When it comes to the postseason, if you’ve got stars, they better play like stars, or you’ll be gone from the playoffs faster than you can say, “Did you hear about our 22-game winning streak?”
This is crunch time, money time, go-time, when your big-ticket, big-money, big-time performers better live up to their bigness.
Sorry, but those are the terms of engagement in October.
Reality? You bet.
If the Indians, who begin a journey today in Houston that they hope will culminate with a trip to the World Series for the second time in three years — perhaps even, dare we think it, their first World Series title on the 70th anniversary of their last World Series title — it won’t be because Greg Allen took them there.
Nothing against Allen, who has turned into a nice complementary player and highlight-producing defender in center field, but it’s the Indians’ marquee players who will be most responsible for whatever transpires — good or bad — this month.
This is not opinion. This is fact. There are reasons why stars are stars, and October baseball is one of them.
Selected World Series MVPs since 1999: Derek Jeter, Mariano Rivera, Curt Schilling, Randy Johnson, Josh Beckett, Manny Ramirez, David Ortiz and Madison Bumgarner.
Selected ALCS MVPs: Andrew Miller, Ortiz, Rivera, Beckett, Josh Hamilton and CC Sabathia.
Selected NLCS MVPs: Bumgarner, Cole Hamels, Roy Oswalt, Ryan Howard, Albert Pujols and Ivan Rodriguez.
On the big stage it’s the big boys who better deliver, or your big dreams will die hard.
Oh, sure, you’ll still get the occasional October thunderclap from the accessory shelf in your roster closet. Who will ever forget Rajai Davis vs. Aroldis Chapman, circa eighth inning, Game 7, 2016?
But for planning purposes, it’s the high-rent region of the roster that has to do the heavy lifting this time of year, and nobody better exemplifies that premise in recent years than the Indians — to name a team totally (nudge-nudge) at random.
In their glorious, electrifying, heartbreaking march to the 10th inning of Game 7 of the 2016 World Series, it was the stars of their otherwise pitching-staff-in-shambles that led the way.
In the Division Series vs. Boston, the ALCS vs. Toronto and the World Series vs. the Cubs, Miller, Corey Kluber and Cody Allen made a combined 26 appearances in those 15 games. Their combined ERA: 0.48. That is NOT a typo.
They also had some help. In the Division Series, Jose Ramirez hit .500 (5-for-10). Francisco Lindor was 3-for-12 with a home run. In the ALCS, Lindor hit .368 with a homer and three RBIs. In the World Series, Lindor hit .296 and Ramirez .310.
Now fast forward to last year’s sudden stop to the postseason. The Indians led the Division Series 2-0 before the Yankees loaded them into the T-shirt bazooka and shot them out of the tournament before they’d even broken a sweat.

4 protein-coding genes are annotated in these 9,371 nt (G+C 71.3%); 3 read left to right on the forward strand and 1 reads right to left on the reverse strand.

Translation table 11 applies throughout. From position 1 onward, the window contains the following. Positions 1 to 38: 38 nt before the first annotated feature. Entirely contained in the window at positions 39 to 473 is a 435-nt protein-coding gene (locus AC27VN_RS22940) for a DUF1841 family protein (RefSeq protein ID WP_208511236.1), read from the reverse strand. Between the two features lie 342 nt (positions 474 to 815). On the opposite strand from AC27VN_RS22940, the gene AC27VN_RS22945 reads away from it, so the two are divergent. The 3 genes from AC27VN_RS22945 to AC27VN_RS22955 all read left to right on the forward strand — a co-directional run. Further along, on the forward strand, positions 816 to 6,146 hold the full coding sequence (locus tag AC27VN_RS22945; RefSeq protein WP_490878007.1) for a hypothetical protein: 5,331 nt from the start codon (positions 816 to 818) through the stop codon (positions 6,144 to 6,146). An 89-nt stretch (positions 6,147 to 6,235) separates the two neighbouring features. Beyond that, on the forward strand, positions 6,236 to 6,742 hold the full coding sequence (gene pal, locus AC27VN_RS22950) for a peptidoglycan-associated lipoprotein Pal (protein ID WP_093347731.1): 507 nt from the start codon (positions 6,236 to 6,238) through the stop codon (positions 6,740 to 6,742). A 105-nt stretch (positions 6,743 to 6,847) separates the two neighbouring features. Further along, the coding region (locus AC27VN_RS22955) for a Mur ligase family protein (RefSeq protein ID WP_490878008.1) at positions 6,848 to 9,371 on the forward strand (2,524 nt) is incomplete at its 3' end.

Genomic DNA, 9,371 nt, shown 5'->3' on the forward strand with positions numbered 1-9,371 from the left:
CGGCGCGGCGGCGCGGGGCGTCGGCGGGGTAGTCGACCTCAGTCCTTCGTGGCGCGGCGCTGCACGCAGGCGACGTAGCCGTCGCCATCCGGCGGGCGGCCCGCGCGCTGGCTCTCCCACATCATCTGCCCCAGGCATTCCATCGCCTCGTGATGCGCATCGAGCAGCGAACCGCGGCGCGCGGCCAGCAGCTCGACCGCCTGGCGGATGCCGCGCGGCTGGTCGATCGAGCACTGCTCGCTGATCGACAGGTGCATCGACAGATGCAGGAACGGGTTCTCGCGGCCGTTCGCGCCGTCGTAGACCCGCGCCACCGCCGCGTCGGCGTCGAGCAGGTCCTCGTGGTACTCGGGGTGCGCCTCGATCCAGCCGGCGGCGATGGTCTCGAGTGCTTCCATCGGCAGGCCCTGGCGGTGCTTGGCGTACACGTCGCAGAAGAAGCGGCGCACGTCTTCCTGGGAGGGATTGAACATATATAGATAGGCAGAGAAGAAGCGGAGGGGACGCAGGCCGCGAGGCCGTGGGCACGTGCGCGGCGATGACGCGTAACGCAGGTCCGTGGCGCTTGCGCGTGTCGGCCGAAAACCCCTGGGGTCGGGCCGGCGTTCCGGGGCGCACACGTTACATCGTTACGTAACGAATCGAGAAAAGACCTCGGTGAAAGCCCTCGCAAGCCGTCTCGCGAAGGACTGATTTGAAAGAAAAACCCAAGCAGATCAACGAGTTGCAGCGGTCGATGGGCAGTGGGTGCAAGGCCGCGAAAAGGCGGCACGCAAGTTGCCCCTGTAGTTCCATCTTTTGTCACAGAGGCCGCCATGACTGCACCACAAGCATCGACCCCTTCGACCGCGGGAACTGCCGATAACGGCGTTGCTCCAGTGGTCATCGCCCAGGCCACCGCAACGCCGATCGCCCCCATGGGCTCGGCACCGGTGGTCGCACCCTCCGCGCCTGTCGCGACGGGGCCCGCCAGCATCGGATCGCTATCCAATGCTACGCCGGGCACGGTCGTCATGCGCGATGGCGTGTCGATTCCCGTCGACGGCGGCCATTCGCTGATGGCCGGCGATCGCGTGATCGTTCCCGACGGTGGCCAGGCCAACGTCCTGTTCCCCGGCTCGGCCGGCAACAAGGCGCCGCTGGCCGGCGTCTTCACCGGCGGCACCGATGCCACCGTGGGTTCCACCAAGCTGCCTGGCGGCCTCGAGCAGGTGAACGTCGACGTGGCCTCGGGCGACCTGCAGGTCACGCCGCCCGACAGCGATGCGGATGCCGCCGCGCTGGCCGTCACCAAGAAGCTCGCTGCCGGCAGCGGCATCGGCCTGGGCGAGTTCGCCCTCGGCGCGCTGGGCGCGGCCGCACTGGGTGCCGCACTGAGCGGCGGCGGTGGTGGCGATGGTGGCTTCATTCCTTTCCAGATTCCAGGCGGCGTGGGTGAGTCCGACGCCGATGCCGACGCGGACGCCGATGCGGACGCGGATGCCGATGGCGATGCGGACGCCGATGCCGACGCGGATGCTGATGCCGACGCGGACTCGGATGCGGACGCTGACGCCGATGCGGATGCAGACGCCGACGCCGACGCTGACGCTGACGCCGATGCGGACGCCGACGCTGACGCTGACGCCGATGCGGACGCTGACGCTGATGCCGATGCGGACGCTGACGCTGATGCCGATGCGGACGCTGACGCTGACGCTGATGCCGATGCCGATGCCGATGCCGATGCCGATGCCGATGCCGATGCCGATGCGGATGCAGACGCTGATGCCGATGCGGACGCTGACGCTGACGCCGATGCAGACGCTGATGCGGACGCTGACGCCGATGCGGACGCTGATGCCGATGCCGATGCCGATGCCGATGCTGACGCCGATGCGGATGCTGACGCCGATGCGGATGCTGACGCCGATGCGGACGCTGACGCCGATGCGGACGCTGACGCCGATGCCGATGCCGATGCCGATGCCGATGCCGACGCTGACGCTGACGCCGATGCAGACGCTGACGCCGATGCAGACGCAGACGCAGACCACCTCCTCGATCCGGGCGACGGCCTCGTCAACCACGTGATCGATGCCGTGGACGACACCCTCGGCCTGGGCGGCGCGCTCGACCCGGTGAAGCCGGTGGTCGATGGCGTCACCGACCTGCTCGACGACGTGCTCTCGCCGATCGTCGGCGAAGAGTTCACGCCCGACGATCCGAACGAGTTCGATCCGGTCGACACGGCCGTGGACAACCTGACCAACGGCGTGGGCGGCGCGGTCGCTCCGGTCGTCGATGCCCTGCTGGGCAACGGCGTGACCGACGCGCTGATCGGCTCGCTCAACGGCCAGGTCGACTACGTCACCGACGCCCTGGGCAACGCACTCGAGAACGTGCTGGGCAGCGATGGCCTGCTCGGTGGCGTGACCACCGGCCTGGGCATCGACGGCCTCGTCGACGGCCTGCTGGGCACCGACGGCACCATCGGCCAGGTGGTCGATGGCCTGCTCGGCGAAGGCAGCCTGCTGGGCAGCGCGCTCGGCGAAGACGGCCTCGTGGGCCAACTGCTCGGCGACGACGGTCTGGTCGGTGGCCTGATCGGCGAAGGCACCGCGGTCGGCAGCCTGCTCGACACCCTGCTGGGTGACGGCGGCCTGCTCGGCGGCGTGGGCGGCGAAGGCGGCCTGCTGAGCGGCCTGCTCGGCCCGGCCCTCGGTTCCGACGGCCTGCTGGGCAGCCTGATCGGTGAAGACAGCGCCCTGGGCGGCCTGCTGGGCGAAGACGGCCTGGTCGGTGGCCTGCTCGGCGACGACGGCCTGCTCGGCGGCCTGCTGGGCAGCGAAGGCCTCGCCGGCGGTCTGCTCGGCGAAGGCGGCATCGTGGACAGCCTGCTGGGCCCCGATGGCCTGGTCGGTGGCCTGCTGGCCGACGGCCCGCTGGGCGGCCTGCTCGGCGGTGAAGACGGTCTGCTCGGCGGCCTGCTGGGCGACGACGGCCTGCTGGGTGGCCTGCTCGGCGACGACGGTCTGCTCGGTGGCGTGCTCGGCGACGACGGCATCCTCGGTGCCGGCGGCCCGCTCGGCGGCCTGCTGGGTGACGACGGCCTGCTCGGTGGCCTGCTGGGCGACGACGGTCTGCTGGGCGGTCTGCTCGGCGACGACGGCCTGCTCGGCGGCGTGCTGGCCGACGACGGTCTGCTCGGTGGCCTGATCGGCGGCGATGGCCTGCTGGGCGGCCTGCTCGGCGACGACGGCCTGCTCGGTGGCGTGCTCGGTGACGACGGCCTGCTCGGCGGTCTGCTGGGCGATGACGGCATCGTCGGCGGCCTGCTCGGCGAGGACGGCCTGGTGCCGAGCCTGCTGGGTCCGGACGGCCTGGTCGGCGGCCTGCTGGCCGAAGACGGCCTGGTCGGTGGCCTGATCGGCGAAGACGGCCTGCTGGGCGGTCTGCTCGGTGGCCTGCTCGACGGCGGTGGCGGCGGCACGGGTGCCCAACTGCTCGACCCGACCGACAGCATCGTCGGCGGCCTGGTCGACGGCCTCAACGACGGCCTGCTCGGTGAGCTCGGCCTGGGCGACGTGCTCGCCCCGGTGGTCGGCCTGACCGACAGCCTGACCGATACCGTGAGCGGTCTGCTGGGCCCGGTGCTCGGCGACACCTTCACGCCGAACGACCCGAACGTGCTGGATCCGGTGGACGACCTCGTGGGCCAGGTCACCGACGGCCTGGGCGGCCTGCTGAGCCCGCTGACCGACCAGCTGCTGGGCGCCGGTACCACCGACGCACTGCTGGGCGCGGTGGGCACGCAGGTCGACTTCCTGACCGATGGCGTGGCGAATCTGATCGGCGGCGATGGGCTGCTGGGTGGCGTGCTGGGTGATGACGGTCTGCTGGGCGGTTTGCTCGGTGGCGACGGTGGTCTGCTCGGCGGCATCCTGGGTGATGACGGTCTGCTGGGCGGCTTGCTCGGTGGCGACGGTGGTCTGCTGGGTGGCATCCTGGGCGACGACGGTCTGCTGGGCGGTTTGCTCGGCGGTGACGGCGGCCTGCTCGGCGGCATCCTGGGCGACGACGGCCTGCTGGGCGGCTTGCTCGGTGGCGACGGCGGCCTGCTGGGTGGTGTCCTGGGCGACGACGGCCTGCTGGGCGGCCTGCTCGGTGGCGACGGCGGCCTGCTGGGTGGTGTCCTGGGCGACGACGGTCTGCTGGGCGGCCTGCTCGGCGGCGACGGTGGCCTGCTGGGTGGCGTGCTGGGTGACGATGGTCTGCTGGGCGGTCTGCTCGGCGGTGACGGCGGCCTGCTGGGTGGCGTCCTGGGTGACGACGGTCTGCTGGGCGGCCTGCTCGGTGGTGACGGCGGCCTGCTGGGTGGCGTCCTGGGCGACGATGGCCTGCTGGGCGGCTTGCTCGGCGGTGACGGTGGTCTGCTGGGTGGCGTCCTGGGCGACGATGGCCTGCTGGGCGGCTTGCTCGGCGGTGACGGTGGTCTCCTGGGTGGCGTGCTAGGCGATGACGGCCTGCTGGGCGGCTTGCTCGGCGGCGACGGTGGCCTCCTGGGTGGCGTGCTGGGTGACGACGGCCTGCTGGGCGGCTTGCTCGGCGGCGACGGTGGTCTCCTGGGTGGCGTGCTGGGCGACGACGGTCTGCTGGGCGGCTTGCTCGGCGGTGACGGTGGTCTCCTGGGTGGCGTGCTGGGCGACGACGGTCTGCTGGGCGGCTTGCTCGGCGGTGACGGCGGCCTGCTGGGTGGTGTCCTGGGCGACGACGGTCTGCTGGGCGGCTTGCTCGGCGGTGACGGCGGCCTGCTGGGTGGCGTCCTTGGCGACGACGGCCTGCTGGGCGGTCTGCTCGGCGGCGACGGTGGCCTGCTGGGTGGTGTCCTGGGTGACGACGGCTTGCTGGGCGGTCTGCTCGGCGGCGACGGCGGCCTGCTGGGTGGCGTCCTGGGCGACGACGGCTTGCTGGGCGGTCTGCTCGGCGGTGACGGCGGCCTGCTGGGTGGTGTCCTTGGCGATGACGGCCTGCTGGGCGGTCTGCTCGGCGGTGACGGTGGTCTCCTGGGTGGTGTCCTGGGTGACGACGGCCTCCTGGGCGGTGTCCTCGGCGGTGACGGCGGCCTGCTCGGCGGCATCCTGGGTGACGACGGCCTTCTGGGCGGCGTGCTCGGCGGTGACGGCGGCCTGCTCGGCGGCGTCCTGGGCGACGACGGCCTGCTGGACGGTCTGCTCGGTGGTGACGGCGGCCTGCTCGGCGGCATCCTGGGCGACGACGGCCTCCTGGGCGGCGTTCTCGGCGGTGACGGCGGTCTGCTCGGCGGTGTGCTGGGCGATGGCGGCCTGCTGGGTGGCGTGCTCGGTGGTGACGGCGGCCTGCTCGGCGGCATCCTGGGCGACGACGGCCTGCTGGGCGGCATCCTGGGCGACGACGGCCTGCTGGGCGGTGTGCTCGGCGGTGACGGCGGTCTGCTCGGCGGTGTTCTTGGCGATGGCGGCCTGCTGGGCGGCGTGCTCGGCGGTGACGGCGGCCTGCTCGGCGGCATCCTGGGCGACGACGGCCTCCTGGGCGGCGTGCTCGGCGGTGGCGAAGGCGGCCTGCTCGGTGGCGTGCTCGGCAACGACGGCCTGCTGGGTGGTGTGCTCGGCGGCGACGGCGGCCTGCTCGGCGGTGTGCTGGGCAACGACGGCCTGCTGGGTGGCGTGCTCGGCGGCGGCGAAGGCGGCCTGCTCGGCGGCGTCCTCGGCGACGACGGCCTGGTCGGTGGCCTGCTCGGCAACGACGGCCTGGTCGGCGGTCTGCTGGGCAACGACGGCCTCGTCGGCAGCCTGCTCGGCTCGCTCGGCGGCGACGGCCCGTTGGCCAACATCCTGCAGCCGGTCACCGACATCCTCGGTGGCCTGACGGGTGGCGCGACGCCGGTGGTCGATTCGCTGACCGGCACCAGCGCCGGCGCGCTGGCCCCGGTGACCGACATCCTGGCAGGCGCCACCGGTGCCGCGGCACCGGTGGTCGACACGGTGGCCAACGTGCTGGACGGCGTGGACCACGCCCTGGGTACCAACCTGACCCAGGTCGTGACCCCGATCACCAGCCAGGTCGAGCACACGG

Kluber, pitching hurt, started two games and had a 12.79 ERA. Lindor hit .111 (2-for-18). Ramirez hit .100 (2-for-20). Edwin Encarnacion, who only played in three of the five games because of injury, was 0-for-7. Michael Brantley, coming off an injury, hit .091 (1-for-11).
Those are the top four hitters in the Indians’ lineup. In the five games against the Yankees they hit a combined .089 (5-for-56).
End of story. End of season.
“We didn’t put our best foot forward in the last couple of games,” Manager Terry Francona said. “Kluber had his struggles. We set it up for him to pitch twice, and he pitched 6 ⅓ innings. In Game 2 our defense got sloppy.”
The defense got sloppy and Lindor and Ramirez never got going.
“Hitting is rhythm and timing, and we uncharacteristically chased (bad pitches), down and up,” Francona said. “But they struggled together, and they are such a big part of our offense, it hurt us.”
This year Francona hopes his two infield batsmiths come out swinging, not chasing.
“They’ve been through so much,” said Francona, “these games aren’t going to be too big for them.”
Francona also reminded everyone that the Indians “were unsettled going into the postseason last year.”
That’s a valid point. Brantley was hurt, which led to Jason Kipnis playing out of position (center field), and Ramirez moving to second. Kluber was clearly hampered by an undisclosed ailment.
“If you have too many question marks, sometimes the answer is no,” said Francona.
Can the answer this year be “Yes”?
Only with the stars playing like stars. But in September Ramirez hit just .174, and Lindor .233, though with nine homers and 14 RBI.
“Regardless of how you did in September, you have to throw it out. It doesn’t matter,” Francona said. “Once the first pitch (vs. Houston) is thrown, it’s the first team to win three.”
It’s not the first team to win two.
The Indians learned that last year.
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